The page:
Faith To Enhance Quality Of Life
Ernest H. Rosenbaum, MD
Faith is an emotional feeling, reflecting a belief in a discipline or power. It is one of the strong beliefs that people share, which is inherent in everyone. As you go to sleep, you have the faith that you will awaken tomorrow. This is reflected in the poem,
Now, I lay me down to sleep:
I pray the Lord my soul to keep.
If I should die before I wake,
I pray the Lord my soul to take.
18th century child's prayer
There are many stories in both the Old and New Testaments concerning faith. For example, in the New Testament, physical healing by Jesus involved faith. It is known that faith can help heal the mind as well as the spirit. In the Twenty-Third Psalm, there is not only devotion and thanksgiving but also a trust in God. It ends, Surely, goodness and mercy shall follow me all the days of my life, and I shall dwell in the house of the Lord forever. That is because, the Lord is my Shepherd.
Faith is found in many forms. It is a harbor of refuge throughout our lives. Faith is found in all religions, such as the Golden Rule or in Galatians 5:22, 23, when Paul refers to the fruit of the Spirit - love, joy, peace, patience, kindness, generosity, faithfulness, gentleness and self control. A person without faith or reverence for anything important lacks a moral compass and is adrift. It is an important element for social stability, as well as moral development. For those who feel insecure in their lives, faith can be a way of gaining and maintaining strength.
One of the most difficult tasks in life is that of self-discipline. We all try in so many ways to have good behavior patterns, control anger, envy, and attempt to be exemplary, and, yet, we have many frailties and fallacies. We frequently use the term getting off the wagon, which refers to the time around 1925 during the temperance movement in Boston, when the women of Boston had a wagon and horse they took around town and picked up all the drunks. Thus, the term, getting on the wagon was being thrown onto the wagon to sober up, and when they got off the wagon, they had sobered up and often went back to the bar.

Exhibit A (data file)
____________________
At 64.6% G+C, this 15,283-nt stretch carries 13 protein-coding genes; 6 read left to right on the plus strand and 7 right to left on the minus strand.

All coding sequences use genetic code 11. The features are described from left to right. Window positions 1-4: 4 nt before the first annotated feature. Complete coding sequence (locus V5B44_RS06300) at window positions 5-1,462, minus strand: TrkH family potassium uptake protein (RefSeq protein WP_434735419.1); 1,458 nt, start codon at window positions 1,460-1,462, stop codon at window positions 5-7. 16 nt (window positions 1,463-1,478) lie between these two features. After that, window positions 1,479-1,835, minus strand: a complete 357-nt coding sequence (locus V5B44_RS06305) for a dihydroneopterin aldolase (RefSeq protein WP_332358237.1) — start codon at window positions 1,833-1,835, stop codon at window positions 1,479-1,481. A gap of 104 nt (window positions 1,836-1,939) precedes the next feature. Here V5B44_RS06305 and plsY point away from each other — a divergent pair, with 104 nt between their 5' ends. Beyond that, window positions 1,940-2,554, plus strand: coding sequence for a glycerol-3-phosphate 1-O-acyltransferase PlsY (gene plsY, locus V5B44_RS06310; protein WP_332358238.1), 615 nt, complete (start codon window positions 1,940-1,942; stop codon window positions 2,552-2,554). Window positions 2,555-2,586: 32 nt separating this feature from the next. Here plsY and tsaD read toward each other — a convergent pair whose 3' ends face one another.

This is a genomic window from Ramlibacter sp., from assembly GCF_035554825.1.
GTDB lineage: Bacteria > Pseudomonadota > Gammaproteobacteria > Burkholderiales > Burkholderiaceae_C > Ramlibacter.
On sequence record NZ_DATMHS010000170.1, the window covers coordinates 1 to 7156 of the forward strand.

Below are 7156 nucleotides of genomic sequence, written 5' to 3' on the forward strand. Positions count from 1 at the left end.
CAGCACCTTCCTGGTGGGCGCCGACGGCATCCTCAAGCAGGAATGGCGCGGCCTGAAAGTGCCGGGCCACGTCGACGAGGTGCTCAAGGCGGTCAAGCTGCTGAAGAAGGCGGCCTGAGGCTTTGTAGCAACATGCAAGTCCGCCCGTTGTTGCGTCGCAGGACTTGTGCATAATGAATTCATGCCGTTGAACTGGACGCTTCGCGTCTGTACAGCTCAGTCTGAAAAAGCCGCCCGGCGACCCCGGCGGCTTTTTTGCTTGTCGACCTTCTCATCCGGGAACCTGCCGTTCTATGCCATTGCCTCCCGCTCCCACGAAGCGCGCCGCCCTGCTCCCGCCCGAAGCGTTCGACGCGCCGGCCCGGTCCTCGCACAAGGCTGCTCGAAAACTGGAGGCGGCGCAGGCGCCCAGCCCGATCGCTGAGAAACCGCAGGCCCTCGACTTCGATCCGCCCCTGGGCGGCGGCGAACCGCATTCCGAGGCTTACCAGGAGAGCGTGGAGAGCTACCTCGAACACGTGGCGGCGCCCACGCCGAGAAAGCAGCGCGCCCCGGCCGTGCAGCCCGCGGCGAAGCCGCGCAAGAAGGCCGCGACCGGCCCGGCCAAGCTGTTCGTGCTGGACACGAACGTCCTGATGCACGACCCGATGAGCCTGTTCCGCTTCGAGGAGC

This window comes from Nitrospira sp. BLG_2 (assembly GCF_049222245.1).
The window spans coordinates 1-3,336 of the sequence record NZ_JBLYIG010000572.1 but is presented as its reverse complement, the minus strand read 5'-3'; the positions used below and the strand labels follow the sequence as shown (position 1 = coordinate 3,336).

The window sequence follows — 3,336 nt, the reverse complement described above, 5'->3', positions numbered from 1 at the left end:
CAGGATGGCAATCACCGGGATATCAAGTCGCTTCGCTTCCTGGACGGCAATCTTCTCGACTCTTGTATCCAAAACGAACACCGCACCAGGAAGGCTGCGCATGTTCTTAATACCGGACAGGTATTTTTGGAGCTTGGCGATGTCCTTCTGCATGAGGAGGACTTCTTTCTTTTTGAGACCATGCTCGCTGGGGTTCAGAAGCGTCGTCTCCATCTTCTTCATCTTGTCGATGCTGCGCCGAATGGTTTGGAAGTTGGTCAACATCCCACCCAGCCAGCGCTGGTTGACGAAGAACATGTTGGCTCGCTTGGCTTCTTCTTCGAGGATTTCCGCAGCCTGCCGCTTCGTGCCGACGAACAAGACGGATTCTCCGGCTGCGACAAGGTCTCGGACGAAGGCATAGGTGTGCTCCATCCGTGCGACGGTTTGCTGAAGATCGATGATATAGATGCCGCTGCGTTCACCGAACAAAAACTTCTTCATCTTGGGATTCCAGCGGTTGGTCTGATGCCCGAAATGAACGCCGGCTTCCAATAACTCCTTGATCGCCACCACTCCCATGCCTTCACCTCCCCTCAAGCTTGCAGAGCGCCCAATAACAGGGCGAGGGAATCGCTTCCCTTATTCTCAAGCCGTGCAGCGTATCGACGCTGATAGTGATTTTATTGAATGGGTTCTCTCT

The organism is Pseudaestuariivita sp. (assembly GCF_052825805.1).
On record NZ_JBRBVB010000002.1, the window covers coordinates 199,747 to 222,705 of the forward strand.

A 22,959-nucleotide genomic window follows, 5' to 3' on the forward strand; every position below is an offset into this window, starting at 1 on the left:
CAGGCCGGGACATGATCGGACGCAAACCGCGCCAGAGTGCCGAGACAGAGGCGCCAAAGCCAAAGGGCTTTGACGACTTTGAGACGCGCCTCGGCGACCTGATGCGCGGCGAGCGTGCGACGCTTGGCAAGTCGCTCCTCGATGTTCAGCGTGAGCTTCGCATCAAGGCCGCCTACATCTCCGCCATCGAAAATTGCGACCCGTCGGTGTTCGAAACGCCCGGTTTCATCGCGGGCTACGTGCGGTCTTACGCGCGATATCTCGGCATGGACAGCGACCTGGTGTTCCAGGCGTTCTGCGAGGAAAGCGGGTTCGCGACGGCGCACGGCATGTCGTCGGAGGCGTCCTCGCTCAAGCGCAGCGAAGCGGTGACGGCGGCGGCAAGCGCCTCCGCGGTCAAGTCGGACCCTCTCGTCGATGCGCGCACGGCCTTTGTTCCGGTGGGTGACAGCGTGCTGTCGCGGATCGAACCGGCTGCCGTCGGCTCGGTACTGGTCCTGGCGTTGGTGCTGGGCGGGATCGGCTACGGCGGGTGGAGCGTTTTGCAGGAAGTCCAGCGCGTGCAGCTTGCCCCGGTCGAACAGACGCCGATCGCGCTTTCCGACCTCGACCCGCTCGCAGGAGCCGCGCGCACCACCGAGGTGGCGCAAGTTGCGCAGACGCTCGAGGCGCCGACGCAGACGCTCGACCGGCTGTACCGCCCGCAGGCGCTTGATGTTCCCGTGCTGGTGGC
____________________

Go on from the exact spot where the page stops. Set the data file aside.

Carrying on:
Behavior patterns are often difficult to break or even modify. That is one of the major reasons, for example, that we have so many weight reducing and exercise centers in the United States, because people are always trying to improve their health, and they are willing to pay money and spend time losing weight, even though the success rate is, unfortunately, very small.
One of the best examples of self-discipline is that of Demosthenes, who was a contemporary of Aristotle. He wished to be a great orator but had a major speech defect. Because of his intensity to succeed despite his insufficiency, the story is told by Plutarch, His inarticulate and stammering pronunciation, he overcame and rendered more distinct by speaking with pebbles in his mouth.
Demosthenes disciplined himself by reciting speeches and verses when he was out of breath or while running a difficult pace. To keep himself studying without interruption, often for two or three months at a time, he would shave one half of his head so that ashamed, he could not go out in public, though he desired to very much.
This is certainly a challenge that each of us has to accept our own deficiencies, or our attempts to improve our way of life, lifestyle, or ourselves, as we keep faith in ourselves while trying to make major efforts in life.
The training of an opera singer, or the discipline of learning an intricate task, such as breaking a diamond (diamond cutting) or learning mathematics can be difficult and requires not only training and determination but great self-discipline.
Reprinted by permission